Thomas Hearns

Thomas Hearns

Thomas Hearns was born on October 18, 1958 in Tennessee and relocated to Michigan with his family at the age of 5. After she got divorced from his father, Hearns’ mother remarried and gave Hearns six more siblings from the second marriage, adding up to a total of eight siblings.

Even though he grew up in a big family, Hearns was a shy child and only came out of his nest when he first discovered his interest in boxing at the age of eight. A few years later, he started training at Detroit’s Kronk Gym. Hearns started boxing as an amateur for a 10 year stretch in 1967 and earned himself the merit of a knockout puncher with a record of 158 wins and 8 losses.

Hearns’ career as a professional boxer began in 1977. Despite winning 17 matches in a row by knockouts, Hearns’ efforts were not recognized by the public until he beat Jose Cuevas in two rounds and won himself the welterweight title of World Boxing Association in 1980.

The following year, Thomas Hearns lost his title to Sugar Ray Leonard but redeemed himself by winning eight different world titles in six different weight classes over the course of his career. He also became the first boxer to win world titles in four different divisions followed by his position as the first boxer to win five world titles in five divisions. These honors also won him the nicknames of Hitman and Motor City Cobra.

In 1985, Hearns lost his three year old World Boxing Council junior middle weight title to Marvin Hagler. However, two years later, the boxer rose again to win both WBC lightweight and WBC middleweight titles. In 1988, Hearns faced a similar victory after he robbed James Kinchen off the World Boxing Organizations super middleweight title.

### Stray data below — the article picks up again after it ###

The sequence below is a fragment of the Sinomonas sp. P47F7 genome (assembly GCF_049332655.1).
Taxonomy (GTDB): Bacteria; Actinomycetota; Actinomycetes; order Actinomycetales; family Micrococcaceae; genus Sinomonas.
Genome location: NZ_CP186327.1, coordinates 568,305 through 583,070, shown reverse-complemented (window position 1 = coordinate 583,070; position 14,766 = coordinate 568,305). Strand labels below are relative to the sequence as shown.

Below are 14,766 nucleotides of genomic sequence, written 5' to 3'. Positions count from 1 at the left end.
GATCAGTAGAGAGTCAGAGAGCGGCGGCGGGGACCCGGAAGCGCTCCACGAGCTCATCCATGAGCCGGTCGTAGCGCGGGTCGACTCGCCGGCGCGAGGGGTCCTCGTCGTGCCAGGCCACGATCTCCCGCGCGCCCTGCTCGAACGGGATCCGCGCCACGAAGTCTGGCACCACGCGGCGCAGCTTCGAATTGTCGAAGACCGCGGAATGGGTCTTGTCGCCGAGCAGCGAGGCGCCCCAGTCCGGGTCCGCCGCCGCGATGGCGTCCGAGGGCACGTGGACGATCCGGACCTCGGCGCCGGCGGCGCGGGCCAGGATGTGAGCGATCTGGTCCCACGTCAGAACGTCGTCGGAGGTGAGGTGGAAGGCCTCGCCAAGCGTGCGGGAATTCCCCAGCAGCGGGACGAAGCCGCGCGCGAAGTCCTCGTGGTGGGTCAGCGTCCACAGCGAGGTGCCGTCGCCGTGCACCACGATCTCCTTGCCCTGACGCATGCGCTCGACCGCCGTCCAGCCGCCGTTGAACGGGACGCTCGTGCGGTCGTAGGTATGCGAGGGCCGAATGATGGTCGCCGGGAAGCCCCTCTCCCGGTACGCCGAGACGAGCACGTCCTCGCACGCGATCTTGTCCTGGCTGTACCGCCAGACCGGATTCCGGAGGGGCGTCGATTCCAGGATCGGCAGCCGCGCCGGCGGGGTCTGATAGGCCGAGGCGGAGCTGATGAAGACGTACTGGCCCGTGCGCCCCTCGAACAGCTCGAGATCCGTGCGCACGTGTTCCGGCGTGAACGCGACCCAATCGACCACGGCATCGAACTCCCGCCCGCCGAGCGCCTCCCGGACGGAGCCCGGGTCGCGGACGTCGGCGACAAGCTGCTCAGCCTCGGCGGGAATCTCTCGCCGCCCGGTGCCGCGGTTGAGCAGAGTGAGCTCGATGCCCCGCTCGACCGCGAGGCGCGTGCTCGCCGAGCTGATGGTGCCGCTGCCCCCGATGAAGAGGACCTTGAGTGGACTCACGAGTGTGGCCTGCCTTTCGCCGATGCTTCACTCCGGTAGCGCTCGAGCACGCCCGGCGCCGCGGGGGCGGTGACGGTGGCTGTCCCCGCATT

During the 1990s, Hearns boxing career came to a slowdown and he played less frequently. However, he still managed to name various titles to himself including the International Boxing Organization cruiserweight title in 1990, the WBA light heavyweight title in 1991 and the World Boxing Union cruiserweight title in 1995.

The spring of 2000 witnessed the last match of Hearns as a professional boxer where an ankle injury caused him to lose the cruiserweight title and retire with a record of 59-5-1.

Even though he did not play anymore matches, Hearns remained involved in boxing even after retirement and soon set out to promote the game. Amongst the people he has been able to inspire is his own son, Ronald Hearns, who joined the field of boxing as a light middleweight as well. In 2012, another proud moment awaited for the former boxer as he was inducted into the International Boxing Hall of Fame.

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